Abstract The daily pattern of blood-borne melatonin varies seasonally under the control of a multi-oscillator circadian pacemaker. Here we examine patterns of melatonin secretion and locomotor activity in Siberian and Syrian hamsters entrained to bimodal LDLD8:4:8:4 and LD20:4 lighting schedules that facilitate novel temporal arrangements of component circadian oscillators. Under LDLD, both species robustly bifurcated wheel-running activity in distinct day scotophase (DS) and night scotophase (NS) bouts. Siberian hamsters displayed significant melatonin increases during each scotophase in LDLD, and in the single daily scotophase of LD20:4. The bimodal melatonin secretion pattern persisted in acutely extended 16 h scotophases. Syrian hamsters, in contrast, showed no significant increases in plasma melatonin during either scotophase of LDLD8:4:8:4 or in LD20:4. In this species, detectable levels were observed only when the DS of LDLD was acutely extended to yield 16 h of darkness. Established species differences in the phase lag of nocturnal melatonin secretion relative to activity onset may underlie the above contrast: In non-bifurcated entrainment to 24 h LD cycles, Siberian hamsters show increased melatonin secretion within approximately 2 h after activity onset, whereas in Syrian hamsters, detectable melatonin secretion phase lags activity onset and the L/D transition by at least 4 h. The present results provide new evidence indicating multi-oscillator regulation of the waveform of melatonin secretion, specifically, the circadian control of the onset, offset and duration of nocturnal secretion.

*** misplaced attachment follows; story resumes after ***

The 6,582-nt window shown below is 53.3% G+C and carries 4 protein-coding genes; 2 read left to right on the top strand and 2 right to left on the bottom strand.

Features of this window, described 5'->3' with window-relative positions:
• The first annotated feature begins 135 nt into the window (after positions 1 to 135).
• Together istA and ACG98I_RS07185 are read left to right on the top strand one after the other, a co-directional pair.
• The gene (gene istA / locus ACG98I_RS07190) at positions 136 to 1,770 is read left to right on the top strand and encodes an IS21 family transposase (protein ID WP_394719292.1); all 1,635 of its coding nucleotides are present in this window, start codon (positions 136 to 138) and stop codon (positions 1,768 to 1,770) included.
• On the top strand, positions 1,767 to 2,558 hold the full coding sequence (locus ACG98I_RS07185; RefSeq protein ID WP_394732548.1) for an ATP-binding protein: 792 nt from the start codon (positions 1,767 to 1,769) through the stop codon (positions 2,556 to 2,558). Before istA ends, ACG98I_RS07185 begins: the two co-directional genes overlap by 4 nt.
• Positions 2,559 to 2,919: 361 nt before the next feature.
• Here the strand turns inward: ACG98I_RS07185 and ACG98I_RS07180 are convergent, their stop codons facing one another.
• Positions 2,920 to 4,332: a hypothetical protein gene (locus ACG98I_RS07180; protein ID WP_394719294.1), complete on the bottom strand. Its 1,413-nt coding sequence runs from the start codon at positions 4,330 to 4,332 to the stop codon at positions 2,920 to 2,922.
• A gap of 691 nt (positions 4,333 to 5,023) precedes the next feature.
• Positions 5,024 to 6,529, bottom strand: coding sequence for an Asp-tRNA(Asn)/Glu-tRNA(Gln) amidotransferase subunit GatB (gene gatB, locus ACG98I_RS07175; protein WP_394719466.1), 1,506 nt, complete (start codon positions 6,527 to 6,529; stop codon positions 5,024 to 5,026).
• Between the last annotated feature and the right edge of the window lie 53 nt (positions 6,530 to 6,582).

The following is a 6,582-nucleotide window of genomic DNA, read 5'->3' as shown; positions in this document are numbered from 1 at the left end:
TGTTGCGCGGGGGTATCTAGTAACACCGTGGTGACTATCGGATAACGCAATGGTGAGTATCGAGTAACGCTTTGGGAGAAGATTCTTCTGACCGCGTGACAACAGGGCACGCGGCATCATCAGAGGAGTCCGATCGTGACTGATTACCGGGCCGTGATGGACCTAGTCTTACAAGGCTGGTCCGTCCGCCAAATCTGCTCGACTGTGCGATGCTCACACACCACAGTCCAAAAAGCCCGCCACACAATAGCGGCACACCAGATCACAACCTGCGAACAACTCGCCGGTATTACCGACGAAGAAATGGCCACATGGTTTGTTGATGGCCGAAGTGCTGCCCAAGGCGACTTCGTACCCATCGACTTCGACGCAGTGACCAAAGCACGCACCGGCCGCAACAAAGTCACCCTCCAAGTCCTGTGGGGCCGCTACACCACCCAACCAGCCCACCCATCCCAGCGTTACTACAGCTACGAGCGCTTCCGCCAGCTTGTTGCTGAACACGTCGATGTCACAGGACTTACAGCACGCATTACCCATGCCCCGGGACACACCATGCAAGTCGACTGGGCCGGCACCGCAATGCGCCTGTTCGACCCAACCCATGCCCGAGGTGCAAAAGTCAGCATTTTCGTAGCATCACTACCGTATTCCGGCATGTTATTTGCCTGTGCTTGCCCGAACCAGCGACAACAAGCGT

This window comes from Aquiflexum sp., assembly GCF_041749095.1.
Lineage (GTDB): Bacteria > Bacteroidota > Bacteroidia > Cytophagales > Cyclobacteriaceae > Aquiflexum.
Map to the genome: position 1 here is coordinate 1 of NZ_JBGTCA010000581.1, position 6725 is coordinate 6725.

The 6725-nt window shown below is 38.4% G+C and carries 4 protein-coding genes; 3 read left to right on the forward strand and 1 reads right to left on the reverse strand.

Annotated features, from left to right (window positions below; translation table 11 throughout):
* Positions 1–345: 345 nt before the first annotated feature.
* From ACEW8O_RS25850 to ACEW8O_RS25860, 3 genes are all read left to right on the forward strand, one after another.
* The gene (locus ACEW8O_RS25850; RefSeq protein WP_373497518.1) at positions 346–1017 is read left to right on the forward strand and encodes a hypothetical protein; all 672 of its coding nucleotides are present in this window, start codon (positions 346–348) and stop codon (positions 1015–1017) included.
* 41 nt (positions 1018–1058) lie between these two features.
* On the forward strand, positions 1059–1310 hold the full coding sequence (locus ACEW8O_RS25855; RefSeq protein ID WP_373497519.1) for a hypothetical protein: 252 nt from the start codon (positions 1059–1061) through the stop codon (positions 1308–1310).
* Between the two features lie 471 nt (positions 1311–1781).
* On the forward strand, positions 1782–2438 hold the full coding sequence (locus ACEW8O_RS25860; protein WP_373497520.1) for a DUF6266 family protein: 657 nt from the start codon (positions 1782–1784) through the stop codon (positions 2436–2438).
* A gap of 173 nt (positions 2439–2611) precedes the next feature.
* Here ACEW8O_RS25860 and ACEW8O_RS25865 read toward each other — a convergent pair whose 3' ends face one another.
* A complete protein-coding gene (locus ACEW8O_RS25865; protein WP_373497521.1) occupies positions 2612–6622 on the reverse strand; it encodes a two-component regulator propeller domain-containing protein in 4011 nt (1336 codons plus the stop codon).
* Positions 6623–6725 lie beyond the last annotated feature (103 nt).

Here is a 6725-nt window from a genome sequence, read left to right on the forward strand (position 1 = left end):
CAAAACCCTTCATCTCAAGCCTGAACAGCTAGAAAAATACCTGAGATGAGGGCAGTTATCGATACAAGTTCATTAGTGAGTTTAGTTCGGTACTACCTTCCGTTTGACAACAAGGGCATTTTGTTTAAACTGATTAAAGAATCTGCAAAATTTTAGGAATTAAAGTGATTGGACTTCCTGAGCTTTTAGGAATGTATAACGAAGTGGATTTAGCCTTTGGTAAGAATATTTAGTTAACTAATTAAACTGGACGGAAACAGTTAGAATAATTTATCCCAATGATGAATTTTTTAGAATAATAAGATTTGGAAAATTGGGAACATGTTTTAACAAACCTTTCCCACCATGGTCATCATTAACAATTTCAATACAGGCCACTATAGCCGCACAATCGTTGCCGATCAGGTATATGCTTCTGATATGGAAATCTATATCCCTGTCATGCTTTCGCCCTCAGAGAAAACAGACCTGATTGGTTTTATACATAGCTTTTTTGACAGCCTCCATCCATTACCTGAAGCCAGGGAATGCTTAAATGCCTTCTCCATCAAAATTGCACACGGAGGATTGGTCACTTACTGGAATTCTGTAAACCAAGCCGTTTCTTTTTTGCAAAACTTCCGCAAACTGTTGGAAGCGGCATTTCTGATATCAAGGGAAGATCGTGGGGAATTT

Address Department of Psychology, and Center for Chronobiology, University of California, San Diego, 9500 Gilman Drive, La Jolla, CA 92093-0109, USA. eraiewski@ucsd.edu
Corporate Author Thesis
Publisher Place of Publication Editor
Language English Summary Language Original Title
Series Editor Series Title Abbreviated Series Title
Series Volume Series Issue Edition
ISSN 0742-0528 ISBN Medium
Area Expedition Conference
Notes PMID:23003567 Approved no
Call Number IDA @ john @ Serial 85
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Author Fonken, L.K.; Aubrecht, T.G.; Melendez-Fernandez, O.H.; Weil, Z.M.; Nelson, R.J.
Title Dim light at night disrupts molecular circadian rhythms and increases body weight Type Journal Article
Year 2013 Publication Journal of Biological Rhythms Abbreviated Journal J Biol Rhythms
Volume (down) 28 Issue 4 Pages 262-271
Keywords Animals; Blood Glucose/metabolism; Body Weight/*physiology; CLOCK Proteins/biosynthesis/genetics; Circadian Rhythm/*physiology; Corticosterone/metabolism; Feeding Behavior/physiology; Immunohistochemistry; Light; *Lighting; Male; Mice; Motor Activity; Polymerase Chain Reaction; Suprachiasmatic Nucleus/metabolism/physiology; clock genes; feeding rhythm; light pollution; obesity